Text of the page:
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July 22, 2007

More examples of why district judges need to show their sentencing work

Just a few days after Booker was decided, I highlighted in this post the message from the US Sentencing Commission to sentencing judges to "Always remember to show your work."  Two circuit opinions at the end of last week reinforce this message some 30 months later.

In US v. Liou, No. 06-4405 (6th Cir. July 20, 2007) (available here), the Sixth Circuit affirms a district judge's choice of a within-guideline sentence because the "district court offered clear reasons for its sentence [having] articulated the various ยง 3553(a) factors and then identified the two factors it found most relevant."  Liou is also an important ruling because it provides one of the first extended circuit discussions of the Supreme Court's work in Rita.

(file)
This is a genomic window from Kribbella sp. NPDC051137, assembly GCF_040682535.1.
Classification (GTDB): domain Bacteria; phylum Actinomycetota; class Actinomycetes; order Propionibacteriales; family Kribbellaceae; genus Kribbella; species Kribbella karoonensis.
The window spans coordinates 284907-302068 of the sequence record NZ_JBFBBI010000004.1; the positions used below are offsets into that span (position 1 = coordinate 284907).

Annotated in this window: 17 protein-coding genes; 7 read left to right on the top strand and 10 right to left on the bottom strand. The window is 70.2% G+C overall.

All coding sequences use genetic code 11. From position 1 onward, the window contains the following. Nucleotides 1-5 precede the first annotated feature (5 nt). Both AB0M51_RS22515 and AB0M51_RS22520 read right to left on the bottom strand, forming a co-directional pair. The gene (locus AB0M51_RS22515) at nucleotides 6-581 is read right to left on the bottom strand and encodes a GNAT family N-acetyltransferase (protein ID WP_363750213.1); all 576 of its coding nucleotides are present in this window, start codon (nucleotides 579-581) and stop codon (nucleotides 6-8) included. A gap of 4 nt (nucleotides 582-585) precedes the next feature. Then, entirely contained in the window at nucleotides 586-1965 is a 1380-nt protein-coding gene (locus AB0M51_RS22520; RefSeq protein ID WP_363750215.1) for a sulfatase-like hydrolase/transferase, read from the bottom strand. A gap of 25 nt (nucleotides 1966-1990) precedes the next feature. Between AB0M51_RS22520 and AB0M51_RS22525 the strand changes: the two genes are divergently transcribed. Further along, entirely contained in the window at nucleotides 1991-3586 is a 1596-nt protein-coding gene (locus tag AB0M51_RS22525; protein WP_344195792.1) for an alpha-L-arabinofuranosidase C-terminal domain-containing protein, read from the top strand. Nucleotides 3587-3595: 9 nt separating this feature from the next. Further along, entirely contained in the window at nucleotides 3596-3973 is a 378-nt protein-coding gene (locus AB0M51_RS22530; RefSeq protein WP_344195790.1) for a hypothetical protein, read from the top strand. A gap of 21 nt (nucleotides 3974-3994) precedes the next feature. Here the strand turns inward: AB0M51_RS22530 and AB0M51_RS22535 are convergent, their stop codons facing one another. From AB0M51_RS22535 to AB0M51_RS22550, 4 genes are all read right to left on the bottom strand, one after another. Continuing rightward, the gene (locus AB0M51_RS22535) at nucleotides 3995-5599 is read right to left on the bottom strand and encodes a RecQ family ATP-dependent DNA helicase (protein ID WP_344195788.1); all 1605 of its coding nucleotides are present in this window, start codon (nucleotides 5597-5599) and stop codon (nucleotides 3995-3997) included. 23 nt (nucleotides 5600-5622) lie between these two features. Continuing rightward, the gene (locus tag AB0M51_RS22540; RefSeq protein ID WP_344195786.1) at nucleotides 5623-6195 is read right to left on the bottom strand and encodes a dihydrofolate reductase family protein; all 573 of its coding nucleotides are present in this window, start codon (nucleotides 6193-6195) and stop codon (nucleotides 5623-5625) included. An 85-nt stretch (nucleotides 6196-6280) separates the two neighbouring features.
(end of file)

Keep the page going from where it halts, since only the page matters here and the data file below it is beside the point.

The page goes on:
In US vs. Lawson, No. 06-3035 (DC Cir. July 20, 2007) (available here), the DC Circuit has to vacate and remand a sentence because "the record is muddled as to whether the district court considered [a particular guideline range as the] starting point for its analysis."  The Lawson court explains that "[w]ithout knowing the point at which the sentencing court began its calculation, we cannot address Lawson's argument that his was unreasonable."

July 22, 2007 at 08:53 PM | Permalink

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